I’m often asked as to why I took to coaching and leadership training and development. My personal growth and development has come most, when I have been asked the right challenging questions by others and of myself. During the 20 years of my Corporate life, I have seen others in my team grow and develop when the right questions have been asked of them.
Questioning is undoubtedly a powerful leadership tool and one of the reasons I took to coaching. I love connecting with people, inspiring them to do their best, and helping them to grow. Coaching enables me to do that and also challenge my clients to come up with the answers, they require, on their own and in the process assist them to get to where they want to be.
Questioning is a valuable life tool and it is imperative to ask the right questions. Ask questions that enable people to trust you, establish a rapport, anticipate changes, and facilitate their growth and development and of their organizations.
Asking open-ended questions is important and more important is how you ask these questions. Questions asked in the wrong way can shut a person down and can also break the trust and relationship.
Questions with a negative tone or focus aren’t going to give you desired results.
What are the questions to avoid? What are the right type of questions to ask?
1. Who is responsible for this ? Or Whose fault is this?
This line of questioning sets a negative tone to the conversation and seems to indicate that you want to blame someone. It puts your audience in a defensive mode.
A leader is one who takes a little more shame of the blame and a little less than his share of credit.
A better line of questioning to consider is how can we work together to get to our goal or desired results? With the right amount of trust and rapport established, this will help you identify any snags in the process and help you identify and overcome any deficiencies or weaknesses.
2. What is the issue or problem?
And questions along the same line tends to focus on defects and weakness instead of on ways to move forward. As human beings, we need no help in being negative. Questions which focuses on problems are negative and puts your audience on the wrong foot.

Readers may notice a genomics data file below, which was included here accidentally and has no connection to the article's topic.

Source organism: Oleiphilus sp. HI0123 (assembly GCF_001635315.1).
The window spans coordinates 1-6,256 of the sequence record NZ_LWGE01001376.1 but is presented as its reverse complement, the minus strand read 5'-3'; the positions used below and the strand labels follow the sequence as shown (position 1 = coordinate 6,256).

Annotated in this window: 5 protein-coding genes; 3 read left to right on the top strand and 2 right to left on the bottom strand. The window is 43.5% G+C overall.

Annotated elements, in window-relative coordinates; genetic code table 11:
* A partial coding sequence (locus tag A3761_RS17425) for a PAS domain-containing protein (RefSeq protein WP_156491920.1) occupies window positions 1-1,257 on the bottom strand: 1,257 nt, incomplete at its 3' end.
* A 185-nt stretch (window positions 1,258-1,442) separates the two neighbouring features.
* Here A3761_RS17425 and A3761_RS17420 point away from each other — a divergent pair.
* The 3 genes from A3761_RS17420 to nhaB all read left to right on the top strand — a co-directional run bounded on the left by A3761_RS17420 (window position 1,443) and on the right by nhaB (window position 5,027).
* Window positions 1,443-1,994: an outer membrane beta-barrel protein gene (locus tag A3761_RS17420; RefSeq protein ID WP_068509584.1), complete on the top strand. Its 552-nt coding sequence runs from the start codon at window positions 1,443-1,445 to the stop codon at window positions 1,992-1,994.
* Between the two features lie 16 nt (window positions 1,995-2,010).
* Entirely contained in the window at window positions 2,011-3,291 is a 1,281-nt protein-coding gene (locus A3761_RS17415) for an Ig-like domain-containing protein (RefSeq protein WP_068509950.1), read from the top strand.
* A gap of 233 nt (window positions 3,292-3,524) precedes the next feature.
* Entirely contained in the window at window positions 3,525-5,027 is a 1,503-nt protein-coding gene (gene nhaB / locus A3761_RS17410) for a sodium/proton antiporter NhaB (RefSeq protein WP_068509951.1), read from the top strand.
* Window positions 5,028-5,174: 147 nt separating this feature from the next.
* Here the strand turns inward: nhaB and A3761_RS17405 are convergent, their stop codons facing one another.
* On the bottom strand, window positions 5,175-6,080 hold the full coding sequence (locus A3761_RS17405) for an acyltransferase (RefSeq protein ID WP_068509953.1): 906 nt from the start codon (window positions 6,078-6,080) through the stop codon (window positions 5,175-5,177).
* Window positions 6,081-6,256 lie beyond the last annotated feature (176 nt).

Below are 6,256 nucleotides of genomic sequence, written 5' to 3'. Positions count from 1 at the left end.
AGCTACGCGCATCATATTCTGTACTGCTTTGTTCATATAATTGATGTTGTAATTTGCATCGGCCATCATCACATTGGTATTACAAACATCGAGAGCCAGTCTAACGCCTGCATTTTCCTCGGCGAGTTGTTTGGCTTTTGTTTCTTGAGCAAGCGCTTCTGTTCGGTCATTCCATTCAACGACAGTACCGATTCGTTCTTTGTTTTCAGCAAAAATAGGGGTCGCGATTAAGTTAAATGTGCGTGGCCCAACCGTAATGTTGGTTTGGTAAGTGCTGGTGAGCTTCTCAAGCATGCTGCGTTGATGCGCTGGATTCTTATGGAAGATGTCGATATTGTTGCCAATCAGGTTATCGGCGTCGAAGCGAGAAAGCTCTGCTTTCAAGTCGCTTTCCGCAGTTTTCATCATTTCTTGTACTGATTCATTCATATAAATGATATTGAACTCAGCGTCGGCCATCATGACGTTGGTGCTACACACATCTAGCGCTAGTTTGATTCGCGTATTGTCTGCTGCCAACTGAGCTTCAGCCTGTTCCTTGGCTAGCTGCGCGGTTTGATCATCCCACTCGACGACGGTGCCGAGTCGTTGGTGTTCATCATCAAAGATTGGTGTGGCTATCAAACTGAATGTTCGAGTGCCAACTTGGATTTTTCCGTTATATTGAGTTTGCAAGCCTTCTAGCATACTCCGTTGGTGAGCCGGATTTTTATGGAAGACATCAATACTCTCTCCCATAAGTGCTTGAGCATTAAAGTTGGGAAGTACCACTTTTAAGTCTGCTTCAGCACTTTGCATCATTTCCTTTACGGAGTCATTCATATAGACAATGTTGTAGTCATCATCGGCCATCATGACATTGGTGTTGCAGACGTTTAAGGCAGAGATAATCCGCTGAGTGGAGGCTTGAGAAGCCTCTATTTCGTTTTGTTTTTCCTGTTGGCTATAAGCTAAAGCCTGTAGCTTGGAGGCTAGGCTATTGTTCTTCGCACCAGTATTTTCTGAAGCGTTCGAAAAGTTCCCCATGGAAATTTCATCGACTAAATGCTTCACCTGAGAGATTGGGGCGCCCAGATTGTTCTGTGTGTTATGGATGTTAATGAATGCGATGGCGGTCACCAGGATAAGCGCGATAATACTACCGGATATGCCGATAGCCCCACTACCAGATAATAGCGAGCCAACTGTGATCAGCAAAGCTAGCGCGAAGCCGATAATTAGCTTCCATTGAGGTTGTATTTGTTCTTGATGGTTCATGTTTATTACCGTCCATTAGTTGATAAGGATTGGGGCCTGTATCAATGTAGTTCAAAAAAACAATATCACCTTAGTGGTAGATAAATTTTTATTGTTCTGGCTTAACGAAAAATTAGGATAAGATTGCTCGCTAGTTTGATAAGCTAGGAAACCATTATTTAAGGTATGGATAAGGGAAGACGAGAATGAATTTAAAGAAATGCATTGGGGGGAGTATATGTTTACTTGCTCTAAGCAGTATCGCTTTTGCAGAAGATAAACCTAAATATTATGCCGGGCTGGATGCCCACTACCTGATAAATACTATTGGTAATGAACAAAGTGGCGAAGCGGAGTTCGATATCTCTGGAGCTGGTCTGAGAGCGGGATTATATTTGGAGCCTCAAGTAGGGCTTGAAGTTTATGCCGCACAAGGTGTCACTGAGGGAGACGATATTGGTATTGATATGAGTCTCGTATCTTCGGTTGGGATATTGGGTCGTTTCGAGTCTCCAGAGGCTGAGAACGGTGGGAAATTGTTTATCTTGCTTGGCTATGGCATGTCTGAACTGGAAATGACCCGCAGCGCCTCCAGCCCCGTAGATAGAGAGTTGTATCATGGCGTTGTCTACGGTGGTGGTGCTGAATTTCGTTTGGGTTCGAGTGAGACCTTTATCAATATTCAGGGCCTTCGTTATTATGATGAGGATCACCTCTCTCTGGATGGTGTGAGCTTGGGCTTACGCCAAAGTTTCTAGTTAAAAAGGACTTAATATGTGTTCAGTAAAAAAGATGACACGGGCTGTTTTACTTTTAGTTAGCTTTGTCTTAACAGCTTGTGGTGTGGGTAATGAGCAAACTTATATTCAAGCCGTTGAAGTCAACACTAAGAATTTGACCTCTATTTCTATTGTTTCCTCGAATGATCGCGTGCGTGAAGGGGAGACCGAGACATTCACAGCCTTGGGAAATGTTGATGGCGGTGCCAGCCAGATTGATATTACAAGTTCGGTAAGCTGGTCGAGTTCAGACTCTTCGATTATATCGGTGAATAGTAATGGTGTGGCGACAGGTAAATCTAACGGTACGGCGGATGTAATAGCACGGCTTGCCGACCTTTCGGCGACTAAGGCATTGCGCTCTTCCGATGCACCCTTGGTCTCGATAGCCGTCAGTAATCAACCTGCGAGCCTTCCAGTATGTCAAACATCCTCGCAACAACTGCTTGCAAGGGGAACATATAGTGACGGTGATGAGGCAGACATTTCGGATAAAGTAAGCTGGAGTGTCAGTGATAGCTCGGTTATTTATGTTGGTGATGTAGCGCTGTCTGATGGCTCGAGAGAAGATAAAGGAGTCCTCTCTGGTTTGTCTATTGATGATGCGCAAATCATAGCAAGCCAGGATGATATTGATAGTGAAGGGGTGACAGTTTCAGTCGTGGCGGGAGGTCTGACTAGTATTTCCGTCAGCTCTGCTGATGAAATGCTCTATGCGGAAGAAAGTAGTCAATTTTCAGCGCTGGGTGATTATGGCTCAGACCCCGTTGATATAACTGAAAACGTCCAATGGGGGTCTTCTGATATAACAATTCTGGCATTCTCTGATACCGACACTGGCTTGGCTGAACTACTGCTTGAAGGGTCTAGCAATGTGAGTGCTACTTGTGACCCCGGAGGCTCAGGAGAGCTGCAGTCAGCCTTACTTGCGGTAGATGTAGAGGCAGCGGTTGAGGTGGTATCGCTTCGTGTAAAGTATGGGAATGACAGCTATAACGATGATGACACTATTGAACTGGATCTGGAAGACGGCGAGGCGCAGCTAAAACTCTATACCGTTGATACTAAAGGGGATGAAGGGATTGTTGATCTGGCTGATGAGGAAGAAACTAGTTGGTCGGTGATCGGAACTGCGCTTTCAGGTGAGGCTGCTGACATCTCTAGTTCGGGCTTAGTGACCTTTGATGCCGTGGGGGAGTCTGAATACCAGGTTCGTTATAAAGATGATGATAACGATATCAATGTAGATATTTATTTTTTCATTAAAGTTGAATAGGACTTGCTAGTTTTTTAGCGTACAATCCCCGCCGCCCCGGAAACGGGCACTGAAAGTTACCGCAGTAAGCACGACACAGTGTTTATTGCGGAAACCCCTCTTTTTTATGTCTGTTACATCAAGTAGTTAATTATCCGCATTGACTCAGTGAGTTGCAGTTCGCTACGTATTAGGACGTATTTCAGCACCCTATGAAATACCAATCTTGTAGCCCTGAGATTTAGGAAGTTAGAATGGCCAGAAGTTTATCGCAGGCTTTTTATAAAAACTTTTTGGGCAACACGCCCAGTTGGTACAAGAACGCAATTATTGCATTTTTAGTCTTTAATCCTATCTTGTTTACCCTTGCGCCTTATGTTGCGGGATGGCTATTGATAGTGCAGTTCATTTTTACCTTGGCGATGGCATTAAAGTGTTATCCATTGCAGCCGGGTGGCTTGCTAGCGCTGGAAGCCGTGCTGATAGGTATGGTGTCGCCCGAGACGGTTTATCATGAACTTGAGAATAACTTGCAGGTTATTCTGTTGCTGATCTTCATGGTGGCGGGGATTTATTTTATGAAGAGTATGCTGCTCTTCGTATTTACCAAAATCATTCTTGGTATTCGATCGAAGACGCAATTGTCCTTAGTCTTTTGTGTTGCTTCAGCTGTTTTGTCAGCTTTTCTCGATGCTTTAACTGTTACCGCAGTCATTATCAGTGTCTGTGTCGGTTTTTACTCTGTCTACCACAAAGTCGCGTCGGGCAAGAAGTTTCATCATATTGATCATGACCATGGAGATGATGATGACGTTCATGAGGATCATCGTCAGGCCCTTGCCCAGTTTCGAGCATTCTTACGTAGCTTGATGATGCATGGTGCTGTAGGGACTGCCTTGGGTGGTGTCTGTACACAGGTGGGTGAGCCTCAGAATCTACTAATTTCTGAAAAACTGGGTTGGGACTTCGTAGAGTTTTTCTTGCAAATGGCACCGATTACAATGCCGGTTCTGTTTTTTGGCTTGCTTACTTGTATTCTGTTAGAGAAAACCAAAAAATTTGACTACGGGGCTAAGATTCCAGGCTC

What are we doing well? What have we done well so far? What steps do we need to take to improve ourselves ? How can we do better? These type of questions focuses on the other person’s strengths instead of on what went wrong.
3. Have you tried this way? Or how about doing it this way?
These are questions which tends to convey a sense of control from the person asking them. Our brains, according to a lot of studies done by neuroscientists perceive loss of autonomy as a threat and thus creates an air of distrust and negativity.
What do you think ? Or what do you propose? Are there better ways to move forward to desired results.
4. Why not ? Or why haven’t you thought of something similar ? Or why do you think it will work this time
These questions have a condescending tone to it and almost seems to suggest that the other way is better or that you are wrong. It indicates a sense of distrust in your team.
A better style of question to motivate and engage people is
How can we do it better this time? What are some of the ways we can try this time to get the desired results? If we tried the same method this time, how do you think the outcome would be different?
No matter the type of question, the tone with which these questions are asked needs to be positive and one that suggests way forward instead of demotivating and finger-pointing.
Rhetorical questions are great but cannot be used in all circumstances. Questions with a Why are great and you need to be sensitive to the culture, the tone and the situation. What or how are better ways to ask the same question starting with a Why?
Questions can be asked of others and of yourself to move forward, to reflect, to overcome fears and overall for the growth and development.
I have seen clients make the necessary shifts to get the results that they seek and asking the right questions has been a significant contributor to this.
How have you used questions in your life?
What type of questions have helped you grow ?